I saw this about the War of 1812 in the Washington Post last week and thought I’d pass it along.
Steve Vogel, a Washington Post reporter, is the author of “Through the Perilous Fight: Six Weeks That Saved the Nation.”
On Independence Day 199 years ago, there was little cause for revelry in Washington. With America on the brink of defeat in the War of 1812, some feared it would be the nation’s last July Fourth celebration. The British forces threatening to dismember the union would bring their own fireworks — setting the White House, the Capitol and other public buildings ablaze later that summer. The burning of Washington has become the subject of much myth.
1. The British burned Washington to avenge the American burning of York (modern-day Toronto).
The British were already torching towns in the Chesapeake region when news arrived that American troops had burned the capital of Upper Canada, a British colony, in April 1813.Rear Adm. George Cockburn, commanding a Royal Navy squadron on the Chesapeake, pressed to attack Washington not in response to York, which was barely noted at the time, but as the logical continuance of his campaign of terror, hoping to force the U.S. government to make peace on British terms.
The British general who captured Washington, Robert Ross, did not mention retaliation in his reports to England but instead described it as an American humiliation that would soon end the war. “They feel strongly the disgrace of having had their capital taken by a handful of men and blame very generally a government which went to war without the means or abilities to carry it on,” Ross wrote to his wife.
As the British approached, Madison rushed to Bladensburg, straying past American lines and later coming under British rocket fire. Not only was Madison the first sitting president to arrive on a battlefield — and the only one, save Abraham Lincoln during the Civil War — he nearly was the first to be captured or killed.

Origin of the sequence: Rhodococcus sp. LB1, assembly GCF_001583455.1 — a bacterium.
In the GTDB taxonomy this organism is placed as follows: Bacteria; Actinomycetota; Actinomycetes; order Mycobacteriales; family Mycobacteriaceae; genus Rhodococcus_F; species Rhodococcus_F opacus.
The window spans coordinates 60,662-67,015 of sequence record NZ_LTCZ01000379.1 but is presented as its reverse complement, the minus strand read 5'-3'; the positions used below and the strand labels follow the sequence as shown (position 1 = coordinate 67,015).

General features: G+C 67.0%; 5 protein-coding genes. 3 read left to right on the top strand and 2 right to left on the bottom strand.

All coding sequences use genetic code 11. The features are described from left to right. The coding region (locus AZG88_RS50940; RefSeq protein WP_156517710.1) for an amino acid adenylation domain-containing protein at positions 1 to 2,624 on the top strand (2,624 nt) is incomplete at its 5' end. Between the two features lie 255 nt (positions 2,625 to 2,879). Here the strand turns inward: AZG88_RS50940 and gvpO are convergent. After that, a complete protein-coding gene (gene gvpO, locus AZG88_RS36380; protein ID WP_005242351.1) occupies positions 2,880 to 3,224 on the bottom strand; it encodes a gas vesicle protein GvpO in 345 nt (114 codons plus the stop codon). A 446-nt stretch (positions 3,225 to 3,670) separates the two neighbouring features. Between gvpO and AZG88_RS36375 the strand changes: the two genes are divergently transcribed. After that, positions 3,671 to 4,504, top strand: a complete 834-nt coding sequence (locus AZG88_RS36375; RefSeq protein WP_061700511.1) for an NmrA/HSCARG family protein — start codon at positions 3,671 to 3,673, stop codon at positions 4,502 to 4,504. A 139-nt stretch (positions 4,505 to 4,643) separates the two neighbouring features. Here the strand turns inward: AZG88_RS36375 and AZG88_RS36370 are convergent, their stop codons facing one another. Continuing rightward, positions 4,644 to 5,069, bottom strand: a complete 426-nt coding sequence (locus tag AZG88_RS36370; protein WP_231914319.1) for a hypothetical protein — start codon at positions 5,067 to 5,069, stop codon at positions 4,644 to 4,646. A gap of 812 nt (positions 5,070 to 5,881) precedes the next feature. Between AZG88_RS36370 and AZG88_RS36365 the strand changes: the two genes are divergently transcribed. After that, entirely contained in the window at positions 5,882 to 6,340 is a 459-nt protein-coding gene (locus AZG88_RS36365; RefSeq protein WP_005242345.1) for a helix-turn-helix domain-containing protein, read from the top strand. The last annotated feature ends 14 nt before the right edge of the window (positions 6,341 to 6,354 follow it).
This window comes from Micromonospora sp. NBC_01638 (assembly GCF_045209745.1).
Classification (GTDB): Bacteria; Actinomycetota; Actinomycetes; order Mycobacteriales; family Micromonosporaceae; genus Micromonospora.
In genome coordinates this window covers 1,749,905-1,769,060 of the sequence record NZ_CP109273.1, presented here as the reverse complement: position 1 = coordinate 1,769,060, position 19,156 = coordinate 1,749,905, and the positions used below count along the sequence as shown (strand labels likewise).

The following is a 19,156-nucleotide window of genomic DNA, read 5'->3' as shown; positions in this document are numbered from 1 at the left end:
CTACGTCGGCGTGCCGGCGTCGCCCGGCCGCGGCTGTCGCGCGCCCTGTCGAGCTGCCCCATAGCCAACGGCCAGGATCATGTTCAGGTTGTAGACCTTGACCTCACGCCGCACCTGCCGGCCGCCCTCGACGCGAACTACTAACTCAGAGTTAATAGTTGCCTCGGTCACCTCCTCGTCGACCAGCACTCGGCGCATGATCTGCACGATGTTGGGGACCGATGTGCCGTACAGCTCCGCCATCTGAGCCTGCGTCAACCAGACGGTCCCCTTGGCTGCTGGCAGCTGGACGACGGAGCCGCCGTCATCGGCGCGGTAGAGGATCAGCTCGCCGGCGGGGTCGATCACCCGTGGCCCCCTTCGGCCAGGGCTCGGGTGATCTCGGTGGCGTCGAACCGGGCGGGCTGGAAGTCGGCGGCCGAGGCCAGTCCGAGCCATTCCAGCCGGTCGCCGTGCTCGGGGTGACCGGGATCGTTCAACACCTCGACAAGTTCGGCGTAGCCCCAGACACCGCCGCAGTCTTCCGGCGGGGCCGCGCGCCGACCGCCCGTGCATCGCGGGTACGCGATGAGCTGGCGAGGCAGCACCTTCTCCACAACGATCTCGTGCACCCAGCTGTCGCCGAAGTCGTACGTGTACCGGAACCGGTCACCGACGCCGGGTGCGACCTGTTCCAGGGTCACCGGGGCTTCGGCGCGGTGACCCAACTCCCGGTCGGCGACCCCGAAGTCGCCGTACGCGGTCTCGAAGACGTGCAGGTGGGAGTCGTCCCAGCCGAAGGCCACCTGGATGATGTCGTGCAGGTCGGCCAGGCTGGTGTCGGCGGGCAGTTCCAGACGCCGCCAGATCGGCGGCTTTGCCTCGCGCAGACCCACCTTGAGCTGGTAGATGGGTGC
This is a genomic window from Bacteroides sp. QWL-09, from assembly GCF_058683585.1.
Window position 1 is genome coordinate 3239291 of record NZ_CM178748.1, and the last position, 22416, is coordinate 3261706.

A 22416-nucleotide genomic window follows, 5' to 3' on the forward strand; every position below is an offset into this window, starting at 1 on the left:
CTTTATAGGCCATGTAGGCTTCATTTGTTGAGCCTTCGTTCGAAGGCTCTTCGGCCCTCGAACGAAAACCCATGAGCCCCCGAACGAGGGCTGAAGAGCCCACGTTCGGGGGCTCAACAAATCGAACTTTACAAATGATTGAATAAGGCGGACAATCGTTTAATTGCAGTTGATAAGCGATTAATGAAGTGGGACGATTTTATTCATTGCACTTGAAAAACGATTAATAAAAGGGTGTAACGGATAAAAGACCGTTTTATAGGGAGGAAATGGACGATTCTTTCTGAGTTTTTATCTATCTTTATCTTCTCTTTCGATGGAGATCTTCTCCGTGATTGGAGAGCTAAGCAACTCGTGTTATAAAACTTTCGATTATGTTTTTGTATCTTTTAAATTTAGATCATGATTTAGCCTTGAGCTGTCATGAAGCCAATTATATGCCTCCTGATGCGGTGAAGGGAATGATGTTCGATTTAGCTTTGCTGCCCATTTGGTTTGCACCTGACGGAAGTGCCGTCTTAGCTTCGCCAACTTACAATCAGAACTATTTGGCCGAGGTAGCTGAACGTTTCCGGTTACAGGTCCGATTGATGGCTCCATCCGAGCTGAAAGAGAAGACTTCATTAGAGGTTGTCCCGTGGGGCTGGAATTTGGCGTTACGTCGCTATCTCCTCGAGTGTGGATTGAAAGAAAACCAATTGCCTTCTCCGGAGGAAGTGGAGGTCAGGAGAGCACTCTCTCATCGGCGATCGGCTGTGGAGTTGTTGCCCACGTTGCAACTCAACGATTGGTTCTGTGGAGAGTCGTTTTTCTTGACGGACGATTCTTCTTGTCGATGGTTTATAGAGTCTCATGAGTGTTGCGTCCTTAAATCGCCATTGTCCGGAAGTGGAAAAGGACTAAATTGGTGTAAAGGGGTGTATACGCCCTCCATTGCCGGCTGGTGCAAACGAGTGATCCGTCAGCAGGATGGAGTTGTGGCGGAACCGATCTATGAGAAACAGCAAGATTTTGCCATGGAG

On the afternoon of Aug. 25, the day after the British began torching the capital, Washington was hit from the northwest by a line of severe thunderstorms that may have spawned one or more destructive tornadoes. But this didn’t save the District — it actually further damaged the city.
But the tan-colored sandstone exterior had been whitewashed even before the mansion became home to the presidents in 1800, making it stand out from most Washington houses, which were brick or wood frame. Some residents were calling it the “White House” at least as early as 1810.
5. The repulse of the British at Baltimore three weeks later proves that Baltimoreans are tougher than Washingtonians.
“If our city had waited for advice on self-defense from Washington in the War of 1812, all of us would be singing ‘God Save the Queen,’ ” Martin O’Malley (D), then mayor of Baltimore and now governor of Maryland, told Congress in 2002.
But the idea that Charm City has more moxie ignores the fact that the commander of Washington’s defenses was a Baltimore lawyer, the incompetent Brig. Gen. William Winder. Moreover, most members of the militia manning the first lines of defense at Bladensburg were from Baltimore and Baltimore County, and they were the first to flee in the face of the British advance.
The District militia rushed from Washington and joined a third line anchored by Commodore Joshua Barney’s flotillamen and U.S. Marines. Largely not engaged, it did not retreat until ordered to by the panicking Winder over the objections of its officers.
The militia unit that fought best at Bladensburg was the Georgetown Field Artillery, which peppered the advancing British with fire and then expertly covered the American retreat. The Baltimore militia redeemed itself three weeks later at North Point. Among the key differences: This time, it was fighting for Baltimore, not Washington.